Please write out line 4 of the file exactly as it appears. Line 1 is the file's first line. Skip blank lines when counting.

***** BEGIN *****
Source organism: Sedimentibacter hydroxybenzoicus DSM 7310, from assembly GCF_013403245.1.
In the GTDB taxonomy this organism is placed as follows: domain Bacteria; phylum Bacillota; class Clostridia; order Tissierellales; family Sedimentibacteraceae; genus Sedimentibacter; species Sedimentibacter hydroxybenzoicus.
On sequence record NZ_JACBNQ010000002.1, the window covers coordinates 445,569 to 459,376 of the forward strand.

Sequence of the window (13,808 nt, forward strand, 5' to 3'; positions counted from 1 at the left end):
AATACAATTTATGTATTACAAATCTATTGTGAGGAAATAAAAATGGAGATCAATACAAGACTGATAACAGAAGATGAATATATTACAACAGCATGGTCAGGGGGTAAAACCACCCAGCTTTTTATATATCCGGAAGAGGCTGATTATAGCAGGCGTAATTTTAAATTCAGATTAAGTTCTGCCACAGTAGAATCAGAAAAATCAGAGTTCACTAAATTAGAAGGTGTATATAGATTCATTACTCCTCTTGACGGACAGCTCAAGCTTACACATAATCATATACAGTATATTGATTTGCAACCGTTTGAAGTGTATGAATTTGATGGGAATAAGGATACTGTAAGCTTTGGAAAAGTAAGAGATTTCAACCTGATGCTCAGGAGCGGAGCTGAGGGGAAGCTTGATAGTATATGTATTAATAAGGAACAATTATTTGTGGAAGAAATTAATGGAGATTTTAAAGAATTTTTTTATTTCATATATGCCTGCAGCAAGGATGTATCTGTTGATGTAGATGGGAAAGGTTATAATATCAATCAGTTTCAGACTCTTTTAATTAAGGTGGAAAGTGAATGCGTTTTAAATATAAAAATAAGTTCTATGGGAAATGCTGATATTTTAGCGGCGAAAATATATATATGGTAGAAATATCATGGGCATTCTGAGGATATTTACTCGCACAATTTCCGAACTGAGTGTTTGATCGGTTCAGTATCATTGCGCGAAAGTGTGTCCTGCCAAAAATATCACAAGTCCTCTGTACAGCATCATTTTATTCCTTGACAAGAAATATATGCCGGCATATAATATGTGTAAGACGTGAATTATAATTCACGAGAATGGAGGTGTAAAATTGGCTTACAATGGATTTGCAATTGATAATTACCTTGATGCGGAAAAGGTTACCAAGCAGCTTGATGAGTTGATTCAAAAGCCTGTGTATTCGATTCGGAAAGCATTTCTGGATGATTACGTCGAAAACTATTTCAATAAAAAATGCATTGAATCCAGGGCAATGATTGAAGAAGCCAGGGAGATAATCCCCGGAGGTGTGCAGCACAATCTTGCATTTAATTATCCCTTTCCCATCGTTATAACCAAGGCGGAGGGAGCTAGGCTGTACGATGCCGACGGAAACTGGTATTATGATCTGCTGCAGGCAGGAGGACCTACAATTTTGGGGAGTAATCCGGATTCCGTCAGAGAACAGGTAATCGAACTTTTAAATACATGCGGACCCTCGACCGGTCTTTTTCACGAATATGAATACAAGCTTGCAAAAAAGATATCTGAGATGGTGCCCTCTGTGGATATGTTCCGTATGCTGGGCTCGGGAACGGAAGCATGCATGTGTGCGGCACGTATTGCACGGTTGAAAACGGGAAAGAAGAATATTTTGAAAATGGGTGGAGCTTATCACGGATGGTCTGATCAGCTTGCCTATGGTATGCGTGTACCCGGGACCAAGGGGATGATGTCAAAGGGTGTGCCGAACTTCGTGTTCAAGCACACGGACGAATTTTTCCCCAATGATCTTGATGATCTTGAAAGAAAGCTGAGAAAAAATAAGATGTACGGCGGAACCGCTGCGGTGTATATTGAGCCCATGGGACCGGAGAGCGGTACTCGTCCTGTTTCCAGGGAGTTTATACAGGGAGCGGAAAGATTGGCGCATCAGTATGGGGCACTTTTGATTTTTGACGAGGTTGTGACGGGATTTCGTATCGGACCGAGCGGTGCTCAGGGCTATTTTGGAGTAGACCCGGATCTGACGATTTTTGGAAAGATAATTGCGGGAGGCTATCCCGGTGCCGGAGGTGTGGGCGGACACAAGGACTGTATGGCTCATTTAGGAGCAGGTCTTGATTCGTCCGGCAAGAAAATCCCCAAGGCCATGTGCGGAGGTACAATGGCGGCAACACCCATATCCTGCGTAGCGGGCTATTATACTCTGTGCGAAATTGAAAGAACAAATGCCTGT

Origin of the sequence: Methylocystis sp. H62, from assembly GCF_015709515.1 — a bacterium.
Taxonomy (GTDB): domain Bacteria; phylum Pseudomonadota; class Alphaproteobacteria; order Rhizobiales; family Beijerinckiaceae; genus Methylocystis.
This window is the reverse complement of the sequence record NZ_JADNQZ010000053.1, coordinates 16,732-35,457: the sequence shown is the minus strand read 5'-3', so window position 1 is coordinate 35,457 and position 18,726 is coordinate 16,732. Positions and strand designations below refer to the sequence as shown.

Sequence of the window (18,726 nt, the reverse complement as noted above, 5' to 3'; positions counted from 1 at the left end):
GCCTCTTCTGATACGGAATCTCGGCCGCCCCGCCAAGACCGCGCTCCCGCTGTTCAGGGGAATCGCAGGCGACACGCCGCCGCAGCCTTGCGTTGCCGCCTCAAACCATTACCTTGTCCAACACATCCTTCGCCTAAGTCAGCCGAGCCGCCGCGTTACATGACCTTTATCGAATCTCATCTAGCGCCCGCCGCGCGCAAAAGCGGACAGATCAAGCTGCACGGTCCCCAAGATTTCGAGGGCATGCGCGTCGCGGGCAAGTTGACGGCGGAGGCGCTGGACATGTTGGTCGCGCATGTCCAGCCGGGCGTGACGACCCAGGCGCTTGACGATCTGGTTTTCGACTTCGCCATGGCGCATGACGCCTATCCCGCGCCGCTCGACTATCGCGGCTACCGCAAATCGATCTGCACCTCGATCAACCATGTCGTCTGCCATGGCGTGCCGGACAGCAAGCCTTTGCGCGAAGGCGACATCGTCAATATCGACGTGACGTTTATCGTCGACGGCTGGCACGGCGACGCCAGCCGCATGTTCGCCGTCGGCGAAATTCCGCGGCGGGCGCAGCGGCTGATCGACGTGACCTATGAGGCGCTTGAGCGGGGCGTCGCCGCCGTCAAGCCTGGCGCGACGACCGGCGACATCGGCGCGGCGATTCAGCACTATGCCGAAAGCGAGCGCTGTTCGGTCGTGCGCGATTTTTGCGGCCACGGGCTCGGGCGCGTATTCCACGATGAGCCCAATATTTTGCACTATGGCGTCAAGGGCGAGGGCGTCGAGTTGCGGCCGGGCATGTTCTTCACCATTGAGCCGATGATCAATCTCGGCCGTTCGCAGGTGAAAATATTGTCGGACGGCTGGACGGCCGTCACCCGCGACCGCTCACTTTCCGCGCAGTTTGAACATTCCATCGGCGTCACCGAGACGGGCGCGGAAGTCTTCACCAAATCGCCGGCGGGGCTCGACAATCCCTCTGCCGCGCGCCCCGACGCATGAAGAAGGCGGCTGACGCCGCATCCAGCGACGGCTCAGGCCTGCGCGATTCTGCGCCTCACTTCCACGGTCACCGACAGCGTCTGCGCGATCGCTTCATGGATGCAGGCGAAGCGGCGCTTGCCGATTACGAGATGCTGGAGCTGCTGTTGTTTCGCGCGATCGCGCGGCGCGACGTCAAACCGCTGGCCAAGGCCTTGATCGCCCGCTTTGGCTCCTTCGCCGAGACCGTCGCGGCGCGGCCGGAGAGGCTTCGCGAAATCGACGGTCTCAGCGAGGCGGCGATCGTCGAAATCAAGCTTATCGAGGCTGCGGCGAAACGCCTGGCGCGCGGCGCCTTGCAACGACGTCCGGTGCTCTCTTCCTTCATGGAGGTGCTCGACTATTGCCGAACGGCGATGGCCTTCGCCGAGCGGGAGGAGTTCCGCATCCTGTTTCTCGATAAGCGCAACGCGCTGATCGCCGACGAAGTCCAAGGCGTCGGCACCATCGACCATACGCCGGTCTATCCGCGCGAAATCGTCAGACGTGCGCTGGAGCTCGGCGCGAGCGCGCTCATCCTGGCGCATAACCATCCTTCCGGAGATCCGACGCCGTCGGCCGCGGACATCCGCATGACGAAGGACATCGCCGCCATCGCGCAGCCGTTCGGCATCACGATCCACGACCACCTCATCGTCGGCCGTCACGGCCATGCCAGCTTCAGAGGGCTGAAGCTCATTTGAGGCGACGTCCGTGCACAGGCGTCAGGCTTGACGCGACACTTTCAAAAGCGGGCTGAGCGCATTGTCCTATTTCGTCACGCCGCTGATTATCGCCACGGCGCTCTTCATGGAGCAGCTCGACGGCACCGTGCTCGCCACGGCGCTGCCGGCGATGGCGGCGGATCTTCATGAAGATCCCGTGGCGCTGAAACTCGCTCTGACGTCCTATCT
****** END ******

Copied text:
Sequence of the window (13,808 nt, forward strand, 5' to 3'; positions counted from 1 at the left end):